Cool Blinds or Beautiful Curtains for Your Kitchen?

January 25, 2017
Posted in Kitchen

When it comes to the great curtain vs blind debate, opinions are split as to which works better in a kitchen. Privacy is an issue – the chosen material should allow light to pass through but stop people from seeing in. The material also needs to be able to stand up to the daily heat and moisture of a normal kitchen environment. And, of course, whatever window dressing you finally go for, it needs to look great too. So, let’s take a closer look at what’s available in regards to quality blinds.


Kitchen blinds

Roller Blinds

Roller blinds are an eye-catching alternative to curtains and can brighten your kitchen throughout the summer, while helping to keep in the warmth in the colder months. They’re stylish and discreet, and can cover a kitchen window with a single piece of fabric that can be rolled up, or down, as you wish.

On a warm, sunny day, you can have your roller blinds pulled right up to let in as much light as possible, while in the colder months, they can be closed or left half open to keep in the warmth. If your window is close to a cooker you can choose blinds that have been coated with vinyl or fibreglass, which makes them a safer option.

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Venetian blinds

With their wide horizontal slats creating the illusion of larger windows and more space, Venetian blinds are a wonderful addition to a kitchen. There’s a timeless, elegant feel to Venetian blinds, which look great in wood shades or aluminium. They add a sophisticated to a kitchen. Because moisture can cause damage to wood, it’s best to select faux wood or polymer.


Roman blinds

For a more unusual option, why not go for Roman blinds? When not in use, these can be neatly bunched up at the top of the window, or lowered for complete privacy and a warm shadowed effect. Roman blinds have generous pleats of fabric and come in great patterns and colours that will add sophistication and elegance to your kitchen.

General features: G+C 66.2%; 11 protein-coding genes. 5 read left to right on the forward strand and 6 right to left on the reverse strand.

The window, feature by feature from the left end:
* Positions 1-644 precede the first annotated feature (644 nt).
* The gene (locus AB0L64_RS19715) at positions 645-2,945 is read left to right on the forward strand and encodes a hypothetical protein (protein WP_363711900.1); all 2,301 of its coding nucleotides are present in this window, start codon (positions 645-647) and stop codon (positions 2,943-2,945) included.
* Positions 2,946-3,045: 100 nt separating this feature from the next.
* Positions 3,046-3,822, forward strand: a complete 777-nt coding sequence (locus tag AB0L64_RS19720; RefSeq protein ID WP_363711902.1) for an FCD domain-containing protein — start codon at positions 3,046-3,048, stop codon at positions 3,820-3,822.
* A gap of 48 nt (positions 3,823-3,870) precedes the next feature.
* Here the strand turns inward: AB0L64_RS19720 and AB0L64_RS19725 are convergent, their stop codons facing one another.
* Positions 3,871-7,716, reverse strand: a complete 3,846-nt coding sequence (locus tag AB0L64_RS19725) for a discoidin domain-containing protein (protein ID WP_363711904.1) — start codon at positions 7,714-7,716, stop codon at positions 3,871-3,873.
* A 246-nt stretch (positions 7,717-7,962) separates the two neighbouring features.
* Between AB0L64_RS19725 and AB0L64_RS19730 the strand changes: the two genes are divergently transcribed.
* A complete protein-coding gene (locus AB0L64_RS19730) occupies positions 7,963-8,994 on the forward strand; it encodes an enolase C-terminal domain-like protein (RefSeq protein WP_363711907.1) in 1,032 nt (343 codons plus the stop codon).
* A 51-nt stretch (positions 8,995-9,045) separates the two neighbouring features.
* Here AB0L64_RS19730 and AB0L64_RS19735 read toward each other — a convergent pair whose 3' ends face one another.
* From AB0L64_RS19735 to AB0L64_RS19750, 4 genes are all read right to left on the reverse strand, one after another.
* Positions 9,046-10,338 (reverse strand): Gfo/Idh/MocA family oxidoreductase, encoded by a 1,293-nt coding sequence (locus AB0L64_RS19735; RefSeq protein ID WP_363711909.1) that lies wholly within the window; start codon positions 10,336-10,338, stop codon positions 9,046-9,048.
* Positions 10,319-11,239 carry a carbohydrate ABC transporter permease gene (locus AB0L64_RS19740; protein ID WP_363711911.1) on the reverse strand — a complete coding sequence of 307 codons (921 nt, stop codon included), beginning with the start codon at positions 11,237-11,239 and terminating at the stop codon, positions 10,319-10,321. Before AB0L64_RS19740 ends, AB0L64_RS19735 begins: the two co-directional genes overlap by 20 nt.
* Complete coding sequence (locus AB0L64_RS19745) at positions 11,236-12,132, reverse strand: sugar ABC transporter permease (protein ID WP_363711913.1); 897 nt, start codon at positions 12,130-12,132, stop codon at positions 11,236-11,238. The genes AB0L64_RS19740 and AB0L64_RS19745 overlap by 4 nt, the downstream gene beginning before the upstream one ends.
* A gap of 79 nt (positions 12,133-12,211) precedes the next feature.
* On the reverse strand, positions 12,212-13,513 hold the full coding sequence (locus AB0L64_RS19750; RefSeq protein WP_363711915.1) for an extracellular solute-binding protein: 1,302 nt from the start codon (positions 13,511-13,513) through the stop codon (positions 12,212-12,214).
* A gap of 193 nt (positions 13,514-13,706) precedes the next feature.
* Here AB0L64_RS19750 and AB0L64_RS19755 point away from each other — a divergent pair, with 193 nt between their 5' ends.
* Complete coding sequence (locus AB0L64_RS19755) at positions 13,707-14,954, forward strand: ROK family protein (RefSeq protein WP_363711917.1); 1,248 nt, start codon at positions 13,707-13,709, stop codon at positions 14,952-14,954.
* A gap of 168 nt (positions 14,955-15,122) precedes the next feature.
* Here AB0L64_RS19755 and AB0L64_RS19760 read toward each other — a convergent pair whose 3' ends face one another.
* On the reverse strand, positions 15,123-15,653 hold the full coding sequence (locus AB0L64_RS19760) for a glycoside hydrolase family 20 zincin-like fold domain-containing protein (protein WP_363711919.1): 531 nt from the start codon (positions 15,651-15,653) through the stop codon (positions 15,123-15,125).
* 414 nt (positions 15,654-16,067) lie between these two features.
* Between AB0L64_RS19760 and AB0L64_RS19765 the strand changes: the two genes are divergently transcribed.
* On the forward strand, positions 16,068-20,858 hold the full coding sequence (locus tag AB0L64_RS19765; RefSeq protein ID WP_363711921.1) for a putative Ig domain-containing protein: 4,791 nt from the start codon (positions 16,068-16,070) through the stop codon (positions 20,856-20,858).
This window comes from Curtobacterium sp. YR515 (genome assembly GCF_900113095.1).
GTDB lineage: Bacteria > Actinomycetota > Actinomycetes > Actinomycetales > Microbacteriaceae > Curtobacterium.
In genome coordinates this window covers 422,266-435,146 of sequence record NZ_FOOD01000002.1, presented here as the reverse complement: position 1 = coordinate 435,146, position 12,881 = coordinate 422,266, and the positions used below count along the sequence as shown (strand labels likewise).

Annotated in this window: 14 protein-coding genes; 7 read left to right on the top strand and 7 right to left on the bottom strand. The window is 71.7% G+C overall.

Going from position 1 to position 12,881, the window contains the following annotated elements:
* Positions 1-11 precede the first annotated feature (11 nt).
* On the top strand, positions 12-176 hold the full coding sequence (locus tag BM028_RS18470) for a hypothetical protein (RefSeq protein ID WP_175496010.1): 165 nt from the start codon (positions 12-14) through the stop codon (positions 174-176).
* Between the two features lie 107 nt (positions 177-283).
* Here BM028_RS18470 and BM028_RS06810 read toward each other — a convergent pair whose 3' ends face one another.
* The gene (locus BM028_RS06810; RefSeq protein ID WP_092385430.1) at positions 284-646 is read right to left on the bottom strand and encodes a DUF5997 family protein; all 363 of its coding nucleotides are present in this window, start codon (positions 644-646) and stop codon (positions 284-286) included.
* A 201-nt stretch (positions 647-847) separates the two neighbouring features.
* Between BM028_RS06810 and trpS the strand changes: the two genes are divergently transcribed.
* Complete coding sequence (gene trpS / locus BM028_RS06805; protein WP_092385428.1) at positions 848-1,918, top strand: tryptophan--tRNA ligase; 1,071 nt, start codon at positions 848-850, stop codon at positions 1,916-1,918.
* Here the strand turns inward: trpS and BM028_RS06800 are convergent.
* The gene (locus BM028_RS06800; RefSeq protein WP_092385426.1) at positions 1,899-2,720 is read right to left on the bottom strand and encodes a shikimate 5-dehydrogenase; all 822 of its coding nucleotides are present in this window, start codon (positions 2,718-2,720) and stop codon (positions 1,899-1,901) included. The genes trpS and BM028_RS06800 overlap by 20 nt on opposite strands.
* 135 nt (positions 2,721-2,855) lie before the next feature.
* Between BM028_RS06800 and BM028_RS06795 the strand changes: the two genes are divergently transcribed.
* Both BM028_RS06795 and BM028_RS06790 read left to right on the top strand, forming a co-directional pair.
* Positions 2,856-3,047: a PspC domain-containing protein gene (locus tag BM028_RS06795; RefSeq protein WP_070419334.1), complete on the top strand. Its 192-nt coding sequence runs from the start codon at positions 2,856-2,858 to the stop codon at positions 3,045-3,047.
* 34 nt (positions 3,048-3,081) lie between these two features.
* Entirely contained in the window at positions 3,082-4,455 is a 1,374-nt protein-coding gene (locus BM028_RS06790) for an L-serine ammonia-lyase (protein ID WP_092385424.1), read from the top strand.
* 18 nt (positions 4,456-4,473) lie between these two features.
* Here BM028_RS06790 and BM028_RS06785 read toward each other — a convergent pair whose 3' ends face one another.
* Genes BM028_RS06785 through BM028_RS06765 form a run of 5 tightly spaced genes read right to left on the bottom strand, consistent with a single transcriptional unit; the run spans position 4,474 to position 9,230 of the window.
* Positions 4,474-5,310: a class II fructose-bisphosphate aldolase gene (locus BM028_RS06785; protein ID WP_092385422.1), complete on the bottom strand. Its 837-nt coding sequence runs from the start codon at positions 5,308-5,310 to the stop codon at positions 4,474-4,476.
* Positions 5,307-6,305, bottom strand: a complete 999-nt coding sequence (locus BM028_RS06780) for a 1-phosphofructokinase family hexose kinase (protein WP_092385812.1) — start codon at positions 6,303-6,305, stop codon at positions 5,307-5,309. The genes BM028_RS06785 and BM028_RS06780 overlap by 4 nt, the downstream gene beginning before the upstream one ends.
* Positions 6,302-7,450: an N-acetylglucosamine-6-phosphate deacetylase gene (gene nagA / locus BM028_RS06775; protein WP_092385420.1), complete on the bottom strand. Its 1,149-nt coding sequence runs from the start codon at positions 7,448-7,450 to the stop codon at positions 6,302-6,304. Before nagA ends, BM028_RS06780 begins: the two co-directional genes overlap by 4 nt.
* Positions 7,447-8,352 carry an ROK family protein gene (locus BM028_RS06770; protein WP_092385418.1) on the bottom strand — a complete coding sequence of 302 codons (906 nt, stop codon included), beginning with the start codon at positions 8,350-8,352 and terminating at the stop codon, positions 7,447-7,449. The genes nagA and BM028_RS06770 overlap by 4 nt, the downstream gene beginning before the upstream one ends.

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Waterproof blinds

Because a kitchen window usually has a sink nearby, waterproof PVC or vinyl roller blinds could be the way to go. Then, any spills or splashes won’t pose a problem. You may be limiting your choices of blind by using these but they make good sense.


Measure all your windows carefully, especially if you prefer a recessed blind – the type that tucks neatly close to the window. If you want to give the impression that the windows are bigger than they are, then the blinds can be fitted outside the recess. In this case, add a few inches to your measurements.


Kitchen Curtains

Lined curtains

A kitchen with curtains can look ab fab. Fully lined kitchen curtains will give you complete privacy and total darkness (if that’s what you want) and the lining will save the fabric from fading. But beware, because thick curtains can retain cooking smells.


Café style

Another great option is to choose café curtains for your kitchen. These are stylish and add a touch of class as well as privacy. Because they only hang over the bottom half of the window, they let in some light and create a wonderful continental feel.

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Go natural

For a natural look and feel, why not drape loosely woven fabric such as linen, cotton or hemp over a rod. Voila!


Fabrics and colours

Whether you choose curtains or blinds, coordinating the colours and fabrics with the interior design scheme of the kitchen is essential. If your kitchen is particularly small, then light, cool colours work best. Bright, warm colours like bold reds and oranges, can make a large kitchen feel homely and inviting.


Whether you go for a bold, bright colours or soft pastels, your blind or curtain material can make a real style statement and enhance your décor. You might choose blinds that are the same tone as the walls, only a few shades darker, or select a colour that’s in complete contrast to the walls.

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Cotton is a great fabric for kitchen curtains. It’s not only durable but also lightweight and easy to wash. Other fabrics to consider are polyester combined with cotton or tissue-based viscose.


This article was written by Dakota Murphey, independent content writer and passionate interior design specialist.

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